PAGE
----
In this highly unusual golf season, the U.S. Women’s Open has been gifted the most precious of commodities: exclusivity. On Thursday, when the national championship begins at Champions Golf Club, in Houston, the best female golfers in the world will have the stage all to themselves.
The PGA Tour is off. So are the seniors, and the Korn Ferry guys, too. The European Tour is worlds away in Dubai. The USGA is pulling out all the stops to provide quality content: Angela Stanford, the pride of Fort Worth, Tex., who won last week in Dallas, will hit the tournament’s opening tee shot on Thursday morning. A tantalizing threesome of bombers in Anne Van Dam, Maria Fassi and Bianca Pagdanganan have been grouped together for the opening rounds. So, too, have America stars Nelly Korda and Lexi Thompson, as well as a powerhouse trio of former U.S. Women’s Open champions and world number ones in Inbee Park, Ariya Jutanugarn, and So Yeon Ryu.
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To help focus attention on the 75th playing of the women’s game most prestigious event, a new hashtag has sprung up on social media: #WomenWorthWatching. There will certainly be plenty of opportunity to do so across 34 hours of coverage, including Golf Channel pre- and post-game shows, daily streams on Peacock and live coverage on NBC and Golf Channel.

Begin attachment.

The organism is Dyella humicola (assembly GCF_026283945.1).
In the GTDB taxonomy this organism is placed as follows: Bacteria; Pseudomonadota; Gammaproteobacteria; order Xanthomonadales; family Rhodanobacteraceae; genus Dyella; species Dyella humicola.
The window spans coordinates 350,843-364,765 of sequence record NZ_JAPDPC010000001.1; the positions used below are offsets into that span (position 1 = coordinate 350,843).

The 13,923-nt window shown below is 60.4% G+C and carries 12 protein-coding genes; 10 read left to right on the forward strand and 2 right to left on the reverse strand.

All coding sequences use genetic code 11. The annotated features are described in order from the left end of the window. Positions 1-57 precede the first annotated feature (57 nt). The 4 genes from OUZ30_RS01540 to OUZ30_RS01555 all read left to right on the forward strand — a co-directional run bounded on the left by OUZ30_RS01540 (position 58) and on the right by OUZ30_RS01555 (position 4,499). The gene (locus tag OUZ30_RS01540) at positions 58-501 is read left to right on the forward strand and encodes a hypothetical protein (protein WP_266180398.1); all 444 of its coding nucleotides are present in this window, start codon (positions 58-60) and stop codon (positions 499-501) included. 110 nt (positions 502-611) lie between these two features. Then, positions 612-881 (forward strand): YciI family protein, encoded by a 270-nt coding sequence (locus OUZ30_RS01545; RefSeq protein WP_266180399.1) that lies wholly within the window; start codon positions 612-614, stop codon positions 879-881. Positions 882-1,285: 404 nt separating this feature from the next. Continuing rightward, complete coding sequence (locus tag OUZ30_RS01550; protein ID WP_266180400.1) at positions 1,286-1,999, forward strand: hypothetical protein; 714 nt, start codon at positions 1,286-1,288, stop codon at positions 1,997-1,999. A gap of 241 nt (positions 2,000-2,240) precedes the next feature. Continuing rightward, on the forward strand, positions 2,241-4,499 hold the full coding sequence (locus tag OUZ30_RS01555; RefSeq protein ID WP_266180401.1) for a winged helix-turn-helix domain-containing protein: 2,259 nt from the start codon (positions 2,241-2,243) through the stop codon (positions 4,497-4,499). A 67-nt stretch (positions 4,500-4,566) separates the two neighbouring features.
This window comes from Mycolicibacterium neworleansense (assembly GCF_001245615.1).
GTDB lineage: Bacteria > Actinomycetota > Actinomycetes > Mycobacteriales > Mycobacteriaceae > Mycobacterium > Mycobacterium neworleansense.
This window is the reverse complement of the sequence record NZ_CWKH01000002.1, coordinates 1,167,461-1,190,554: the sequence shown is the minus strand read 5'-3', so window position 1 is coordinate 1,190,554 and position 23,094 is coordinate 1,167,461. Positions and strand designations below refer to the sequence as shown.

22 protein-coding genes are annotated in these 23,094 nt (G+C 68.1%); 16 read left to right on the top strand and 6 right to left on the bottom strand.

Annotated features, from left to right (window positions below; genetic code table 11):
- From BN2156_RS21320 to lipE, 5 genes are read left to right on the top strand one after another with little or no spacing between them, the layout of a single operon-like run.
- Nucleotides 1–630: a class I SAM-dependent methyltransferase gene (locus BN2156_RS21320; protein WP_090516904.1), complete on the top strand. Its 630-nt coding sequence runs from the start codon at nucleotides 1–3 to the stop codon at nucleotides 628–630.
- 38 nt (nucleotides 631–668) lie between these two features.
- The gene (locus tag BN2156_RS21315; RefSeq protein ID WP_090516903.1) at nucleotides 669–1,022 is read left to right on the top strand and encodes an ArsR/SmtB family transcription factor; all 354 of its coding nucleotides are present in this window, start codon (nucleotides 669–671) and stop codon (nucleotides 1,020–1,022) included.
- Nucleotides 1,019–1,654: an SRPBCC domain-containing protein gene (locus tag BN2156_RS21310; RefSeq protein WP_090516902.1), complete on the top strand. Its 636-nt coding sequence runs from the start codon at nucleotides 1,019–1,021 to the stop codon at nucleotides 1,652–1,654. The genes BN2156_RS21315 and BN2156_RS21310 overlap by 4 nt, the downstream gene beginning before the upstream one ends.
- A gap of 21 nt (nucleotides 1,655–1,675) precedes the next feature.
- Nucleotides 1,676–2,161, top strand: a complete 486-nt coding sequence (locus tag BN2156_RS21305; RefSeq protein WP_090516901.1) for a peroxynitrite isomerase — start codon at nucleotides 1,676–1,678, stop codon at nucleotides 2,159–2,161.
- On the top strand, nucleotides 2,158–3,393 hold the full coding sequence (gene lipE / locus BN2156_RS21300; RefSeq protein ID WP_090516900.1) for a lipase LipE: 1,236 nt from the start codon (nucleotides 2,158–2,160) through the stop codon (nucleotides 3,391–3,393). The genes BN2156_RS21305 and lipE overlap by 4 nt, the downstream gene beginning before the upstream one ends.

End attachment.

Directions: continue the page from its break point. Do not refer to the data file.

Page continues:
It has taken a monumental effort to make this championship happen in the midst of a pandemic, which LPGA commissioner Mike Whan acknowledged in a Tuesday tweet: “THANK YOU, USGA – it would have been easy to cancel this year but your courage, hard work, and commitment to this incredible U.S. Women’s Open has created a world-class opportunity for the world’s best. Respect!”
With a full 156-player field and some of the shortest days of the year, the USGA is utilizing both of Champions’ courses, Cypress Creek and Jackrabbit, for the opening two rounds. After the cut falls the final two rounds will be contested on Cypress Creek, which features sprawling greens and tightly-mown runoffs, putting a premium on accurate approaches. Players who miss their targets will need to rely on steady lag putting and creative and nerveless short games.
Champions is a much mythologized club, with its patriarch Jackie Burke, Jr. (the. 1956 Masters champ) still a vibrant presence at age 97. The excellent venue fits nicely into an LPGA schedule that this year has already visited Royal Adelaide, Inverness, the Renaissance Club, Royal Troon and Aronomink, among other celebrated courses.
All of this is pointing toward a blockbuster week.
On Tuesday, Danielle, Kang, one of the pre-tournament favorites, spoke to the excellent vibes surrounding this Open. “I think the women’s game is getting a lot of good recognition,” said Kang, the world No. 4 who has won twice this season. “Not just the U.S. Open, but being able to play prestigious golf courses, having the history and people watching it and tuning in. And especially during this pandemic. I know that a lot of people have time at home to watch now, and I know that the golf game itself has risen. I’m very thankful that we are in the trending direction every year since I’ve been out here since 2012, but I only see positives, and can’t wait to see what’s in store for us in the future.”
That future starts now, at a championship worth watching.